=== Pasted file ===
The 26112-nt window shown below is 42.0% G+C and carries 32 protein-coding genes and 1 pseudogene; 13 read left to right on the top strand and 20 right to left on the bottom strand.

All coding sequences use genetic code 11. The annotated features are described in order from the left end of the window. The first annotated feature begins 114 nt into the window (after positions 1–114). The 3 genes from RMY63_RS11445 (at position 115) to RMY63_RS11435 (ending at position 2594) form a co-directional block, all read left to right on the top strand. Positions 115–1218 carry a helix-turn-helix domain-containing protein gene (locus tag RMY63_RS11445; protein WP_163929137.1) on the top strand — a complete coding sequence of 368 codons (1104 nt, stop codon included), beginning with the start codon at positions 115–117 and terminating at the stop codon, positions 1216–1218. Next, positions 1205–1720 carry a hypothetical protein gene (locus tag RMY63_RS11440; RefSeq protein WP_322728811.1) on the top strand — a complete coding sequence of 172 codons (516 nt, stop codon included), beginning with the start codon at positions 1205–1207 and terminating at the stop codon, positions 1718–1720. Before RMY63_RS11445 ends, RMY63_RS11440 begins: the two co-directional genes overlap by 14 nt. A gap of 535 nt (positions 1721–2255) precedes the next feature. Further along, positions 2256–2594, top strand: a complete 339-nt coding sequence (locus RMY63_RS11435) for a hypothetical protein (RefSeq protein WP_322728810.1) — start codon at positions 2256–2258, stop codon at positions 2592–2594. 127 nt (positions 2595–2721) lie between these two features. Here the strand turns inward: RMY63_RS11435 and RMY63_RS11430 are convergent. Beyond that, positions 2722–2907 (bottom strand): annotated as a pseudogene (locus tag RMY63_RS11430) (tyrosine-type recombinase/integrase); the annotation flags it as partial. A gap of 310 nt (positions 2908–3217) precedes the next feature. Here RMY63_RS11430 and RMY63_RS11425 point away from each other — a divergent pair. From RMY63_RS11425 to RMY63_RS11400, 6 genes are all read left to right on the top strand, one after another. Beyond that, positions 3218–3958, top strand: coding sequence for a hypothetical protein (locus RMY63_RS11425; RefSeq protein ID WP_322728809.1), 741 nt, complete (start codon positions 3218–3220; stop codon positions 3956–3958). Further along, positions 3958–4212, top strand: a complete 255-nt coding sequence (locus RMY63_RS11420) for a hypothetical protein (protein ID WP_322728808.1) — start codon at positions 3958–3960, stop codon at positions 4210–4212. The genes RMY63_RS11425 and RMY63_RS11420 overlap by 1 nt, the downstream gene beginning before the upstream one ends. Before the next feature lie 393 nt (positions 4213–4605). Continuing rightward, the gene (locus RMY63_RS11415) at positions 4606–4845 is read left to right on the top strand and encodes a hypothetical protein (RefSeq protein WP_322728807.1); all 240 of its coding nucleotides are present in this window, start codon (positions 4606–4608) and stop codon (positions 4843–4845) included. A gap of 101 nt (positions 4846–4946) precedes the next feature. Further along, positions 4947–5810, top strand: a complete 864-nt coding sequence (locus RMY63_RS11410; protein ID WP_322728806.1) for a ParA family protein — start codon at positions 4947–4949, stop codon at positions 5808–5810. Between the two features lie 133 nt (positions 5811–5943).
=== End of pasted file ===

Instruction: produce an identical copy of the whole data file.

The 26112-nt window shown below is 42.0% G+C and carries 32 protein-coding genes and 1 pseudogene; 13 read left to right on the top strand and 20 right to left on the bottom strand.

All coding sequences use genetic code 11. The annotated features are described in order from the left end of the window. The first annotated feature begins 114 nt into the window (after positions 1–114). The 3 genes from RMY63_RS11445 (at position 115) to RMY63_RS11435 (ending at position 2594) form a co-directional block, all read left to right on the top strand. Positions 115–1218 carry a helix-turn-helix domain-containing protein gene (locus tag RMY63_RS11445; protein WP_163929137.1) on the top strand — a complete coding sequence of 368 codons (1104 nt, stop codon included), beginning with the start codon at positions 115–117 and terminating at the stop codon, positions 1216–1218. Next, positions 1205–1720 carry a hypothetical protein gene (locus tag RMY63_RS11440; RefSeq protein WP_322728811.1) on the top strand — a complete coding sequence of 172 codons (516 nt, stop codon included), beginning with the start codon at positions 1205–1207 and terminating at the stop codon, positions 1718–1720. Before RMY63_RS11445 ends, RMY63_RS11440 begins: the two co-directional genes overlap by 14 nt. A gap of 535 nt (positions 1721–2255) precedes the next feature. Further along, positions 2256–2594, top strand: a complete 339-nt coding sequence (locus RMY63_RS11435) for a hypothetical protein (RefSeq protein WP_322728810.1) — start codon at positions 2256–2258, stop codon at positions 2592–2594. 127 nt (positions 2595–2721) lie between these two features. Here the strand turns inward: RMY63_RS11435 and RMY63_RS11430 are convergent. Beyond that, positions 2722–2907 (bottom strand): annotated as a pseudogene (locus tag RMY63_RS11430) (tyrosine-type recombinase/integrase); the annotation flags it as partial. A gap of 310 nt (positions 2908–3217) precedes the next feature. Here RMY63_RS11430 and RMY63_RS11425 point away from each other — a divergent pair. From RMY63_RS11425 to RMY63_RS11400, 6 genes are all read left to right on the top strand, one after another. Beyond that, positions 3218–3958, top strand: coding sequence for a hypothetical protein (locus RMY63_RS11425; RefSeq protein ID WP_322728809.1), 741 nt, complete (start codon positions 3218–3220; stop codon positions 3956–3958). Further along, positions 3958–4212, top strand: a complete 255-nt coding sequence (locus RMY63_RS11420) for a hypothetical protein (protein ID WP_322728808.1) — start codon at positions 3958–3960, stop codon at positions 4210–4212. The genes RMY63_RS11425 and RMY63_RS11420 overlap by 1 nt, the downstream gene beginning before the upstream one ends. Before the next feature lie 393 nt (positions 4213–4605). Continuing rightward, the gene (locus RMY63_RS11415) at positions 4606–4845 is read left to right on the top strand and encodes a hypothetical protein (RefSeq protein WP_322728807.1); all 240 of its coding nucleotides are present in this window, start codon (positions 4606–4608) and stop codon (positions 4843–4845) included. A gap of 101 nt (positions 4846–4946) precedes the next feature. Further along, positions 4947–5810, top strand: a complete 864-nt coding sequence (locus RMY63_RS11410; protein ID WP_322728806.1) for a ParA family protein — start codon at positions 4947–4949, stop codon at positions 5808–5810. Between the two features lie 133 nt (positions 5811–5943).